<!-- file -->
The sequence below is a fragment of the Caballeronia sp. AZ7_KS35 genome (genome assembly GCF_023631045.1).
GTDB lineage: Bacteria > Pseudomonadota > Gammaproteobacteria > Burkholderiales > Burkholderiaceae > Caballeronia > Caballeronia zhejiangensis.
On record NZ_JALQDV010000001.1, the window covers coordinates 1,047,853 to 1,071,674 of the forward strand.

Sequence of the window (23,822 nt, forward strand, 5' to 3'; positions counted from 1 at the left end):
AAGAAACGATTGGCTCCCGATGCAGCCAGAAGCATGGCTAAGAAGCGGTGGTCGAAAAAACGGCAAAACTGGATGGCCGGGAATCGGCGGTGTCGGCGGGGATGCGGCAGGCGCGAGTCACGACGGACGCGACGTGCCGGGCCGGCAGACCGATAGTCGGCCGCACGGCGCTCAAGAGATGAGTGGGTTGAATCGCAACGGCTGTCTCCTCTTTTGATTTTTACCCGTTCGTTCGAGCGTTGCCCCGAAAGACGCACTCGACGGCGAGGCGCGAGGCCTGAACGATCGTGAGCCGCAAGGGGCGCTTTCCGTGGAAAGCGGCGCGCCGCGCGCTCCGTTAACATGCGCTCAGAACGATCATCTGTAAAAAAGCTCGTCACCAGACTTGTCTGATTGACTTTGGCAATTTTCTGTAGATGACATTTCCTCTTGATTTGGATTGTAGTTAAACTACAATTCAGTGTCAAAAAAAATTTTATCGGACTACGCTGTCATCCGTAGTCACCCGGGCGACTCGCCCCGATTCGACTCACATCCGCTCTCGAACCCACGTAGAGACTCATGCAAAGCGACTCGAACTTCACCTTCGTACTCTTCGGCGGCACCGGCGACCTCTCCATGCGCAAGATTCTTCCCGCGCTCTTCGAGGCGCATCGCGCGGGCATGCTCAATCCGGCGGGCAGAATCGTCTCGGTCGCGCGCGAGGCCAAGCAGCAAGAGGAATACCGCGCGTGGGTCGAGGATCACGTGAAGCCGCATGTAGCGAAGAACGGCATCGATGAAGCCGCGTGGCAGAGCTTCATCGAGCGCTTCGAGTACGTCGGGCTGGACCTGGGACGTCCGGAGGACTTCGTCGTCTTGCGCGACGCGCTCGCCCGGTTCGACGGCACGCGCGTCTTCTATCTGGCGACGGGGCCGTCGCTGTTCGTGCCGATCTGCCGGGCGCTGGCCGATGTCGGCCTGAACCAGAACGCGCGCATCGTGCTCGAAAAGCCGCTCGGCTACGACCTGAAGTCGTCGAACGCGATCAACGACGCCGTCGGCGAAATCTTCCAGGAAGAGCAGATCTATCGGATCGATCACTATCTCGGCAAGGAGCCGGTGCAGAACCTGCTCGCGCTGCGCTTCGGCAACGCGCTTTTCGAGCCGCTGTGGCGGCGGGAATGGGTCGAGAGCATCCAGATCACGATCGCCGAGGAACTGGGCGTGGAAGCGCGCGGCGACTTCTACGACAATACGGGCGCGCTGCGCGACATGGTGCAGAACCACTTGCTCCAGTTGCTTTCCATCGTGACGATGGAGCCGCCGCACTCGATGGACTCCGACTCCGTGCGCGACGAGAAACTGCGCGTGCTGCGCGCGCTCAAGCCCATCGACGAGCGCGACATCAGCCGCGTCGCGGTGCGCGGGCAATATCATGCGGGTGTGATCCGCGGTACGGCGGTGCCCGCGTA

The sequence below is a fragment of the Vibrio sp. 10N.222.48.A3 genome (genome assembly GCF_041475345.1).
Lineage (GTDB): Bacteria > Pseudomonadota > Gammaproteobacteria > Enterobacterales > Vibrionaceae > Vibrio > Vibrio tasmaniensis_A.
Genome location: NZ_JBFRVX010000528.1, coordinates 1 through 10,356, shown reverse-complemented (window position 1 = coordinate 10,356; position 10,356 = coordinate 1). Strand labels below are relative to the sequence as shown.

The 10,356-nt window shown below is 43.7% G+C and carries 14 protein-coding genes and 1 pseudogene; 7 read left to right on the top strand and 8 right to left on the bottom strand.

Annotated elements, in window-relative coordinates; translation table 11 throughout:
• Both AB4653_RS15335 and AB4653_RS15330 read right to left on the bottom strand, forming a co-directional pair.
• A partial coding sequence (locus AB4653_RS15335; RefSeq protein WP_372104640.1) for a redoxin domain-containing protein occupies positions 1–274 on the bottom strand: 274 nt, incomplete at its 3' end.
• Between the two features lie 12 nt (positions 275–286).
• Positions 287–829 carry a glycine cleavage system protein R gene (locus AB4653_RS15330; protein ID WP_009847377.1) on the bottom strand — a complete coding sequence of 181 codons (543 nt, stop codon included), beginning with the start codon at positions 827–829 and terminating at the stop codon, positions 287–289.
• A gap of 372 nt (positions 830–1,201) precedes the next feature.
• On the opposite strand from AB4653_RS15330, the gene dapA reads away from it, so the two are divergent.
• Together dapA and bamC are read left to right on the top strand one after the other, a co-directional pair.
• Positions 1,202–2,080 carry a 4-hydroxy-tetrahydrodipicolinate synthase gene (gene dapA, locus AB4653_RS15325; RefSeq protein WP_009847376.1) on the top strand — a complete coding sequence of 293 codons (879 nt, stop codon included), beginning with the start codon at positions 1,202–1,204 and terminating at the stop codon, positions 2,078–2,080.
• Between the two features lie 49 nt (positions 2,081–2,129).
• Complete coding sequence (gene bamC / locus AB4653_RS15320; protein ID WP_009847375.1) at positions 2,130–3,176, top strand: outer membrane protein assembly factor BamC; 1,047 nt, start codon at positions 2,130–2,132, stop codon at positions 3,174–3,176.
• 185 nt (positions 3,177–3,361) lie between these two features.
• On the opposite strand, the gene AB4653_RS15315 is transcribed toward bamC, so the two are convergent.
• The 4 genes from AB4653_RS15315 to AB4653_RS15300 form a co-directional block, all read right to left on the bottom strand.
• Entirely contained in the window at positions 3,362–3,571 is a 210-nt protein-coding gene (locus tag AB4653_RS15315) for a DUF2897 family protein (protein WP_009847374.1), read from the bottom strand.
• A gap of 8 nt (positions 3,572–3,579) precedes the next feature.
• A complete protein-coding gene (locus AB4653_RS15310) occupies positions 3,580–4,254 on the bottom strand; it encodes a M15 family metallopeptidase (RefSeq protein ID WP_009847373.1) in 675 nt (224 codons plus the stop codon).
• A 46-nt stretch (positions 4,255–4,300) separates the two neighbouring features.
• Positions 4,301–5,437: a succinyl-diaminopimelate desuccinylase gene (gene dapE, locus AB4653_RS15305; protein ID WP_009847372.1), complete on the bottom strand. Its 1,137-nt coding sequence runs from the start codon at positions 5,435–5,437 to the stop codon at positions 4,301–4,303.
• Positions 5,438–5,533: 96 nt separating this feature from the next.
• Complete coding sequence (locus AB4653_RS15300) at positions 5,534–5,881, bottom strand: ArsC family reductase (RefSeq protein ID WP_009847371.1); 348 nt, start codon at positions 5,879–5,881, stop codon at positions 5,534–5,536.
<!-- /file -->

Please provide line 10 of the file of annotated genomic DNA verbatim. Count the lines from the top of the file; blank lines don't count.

Annotated elements, in window-relative coordinates; translation table 11 throughout: